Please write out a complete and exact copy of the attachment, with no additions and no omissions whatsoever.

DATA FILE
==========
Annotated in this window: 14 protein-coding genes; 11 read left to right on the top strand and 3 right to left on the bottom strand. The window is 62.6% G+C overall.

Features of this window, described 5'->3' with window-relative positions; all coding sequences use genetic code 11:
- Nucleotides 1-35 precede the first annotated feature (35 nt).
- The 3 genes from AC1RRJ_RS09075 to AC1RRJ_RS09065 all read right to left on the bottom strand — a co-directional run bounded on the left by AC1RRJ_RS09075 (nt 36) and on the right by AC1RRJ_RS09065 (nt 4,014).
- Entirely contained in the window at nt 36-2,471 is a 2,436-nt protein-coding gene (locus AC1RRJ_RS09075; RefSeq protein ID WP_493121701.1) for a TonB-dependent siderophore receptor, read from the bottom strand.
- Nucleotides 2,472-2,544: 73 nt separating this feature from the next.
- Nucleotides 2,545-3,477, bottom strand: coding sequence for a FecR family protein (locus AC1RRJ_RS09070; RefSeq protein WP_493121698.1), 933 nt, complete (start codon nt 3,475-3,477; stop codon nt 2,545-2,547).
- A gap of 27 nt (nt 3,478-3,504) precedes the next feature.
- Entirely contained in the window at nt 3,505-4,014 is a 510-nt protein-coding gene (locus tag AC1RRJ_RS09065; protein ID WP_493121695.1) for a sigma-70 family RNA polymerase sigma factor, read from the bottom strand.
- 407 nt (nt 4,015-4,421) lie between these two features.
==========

Annotated in this window: 14 protein-coding genes; 11 read left to right on the top strand and 3 right to left on the bottom strand. The window is 62.6% G+C overall.

Features of this window, described 5'->3' with window-relative positions; all coding sequences use genetic code 11:
- Nucleotides 1-35 precede the first annotated feature (35 nt).
- The 3 genes from AC1RRJ_RS09075 to AC1RRJ_RS09065 all read right to left on the bottom strand — a co-directional run bounded on the left by AC1RRJ_RS09075 (nt 36) and on the right by AC1RRJ_RS09065 (nt 4,014).
- Entirely contained in the window at nt 36-2,471 is a 2,436-nt protein-coding gene (locus AC1RRJ_RS09075; RefSeq protein ID WP_493121701.1) for a TonB-dependent siderophore receptor, read from the bottom strand.
- Nucleotides 2,472-2,544: 73 nt separating this feature from the next.
- Nucleotides 2,545-3,477, bottom strand: coding sequence for a FecR family protein (locus AC1RRJ_RS09070; RefSeq protein WP_493121698.1), 933 nt, complete (start codon nt 3,475-3,477; stop codon nt 2,545-2,547).
- A gap of 27 nt (nt 3,478-3,504) precedes the next feature.
- Entirely contained in the window at nt 3,505-4,014 is a 510-nt protein-coding gene (locus tag AC1RRJ_RS09065; protein ID WP_493121695.1) for a sigma-70 family RNA polymerase sigma factor, read from the bottom strand.
- 407 nt (nt 4,015-4,421) lie between these two features.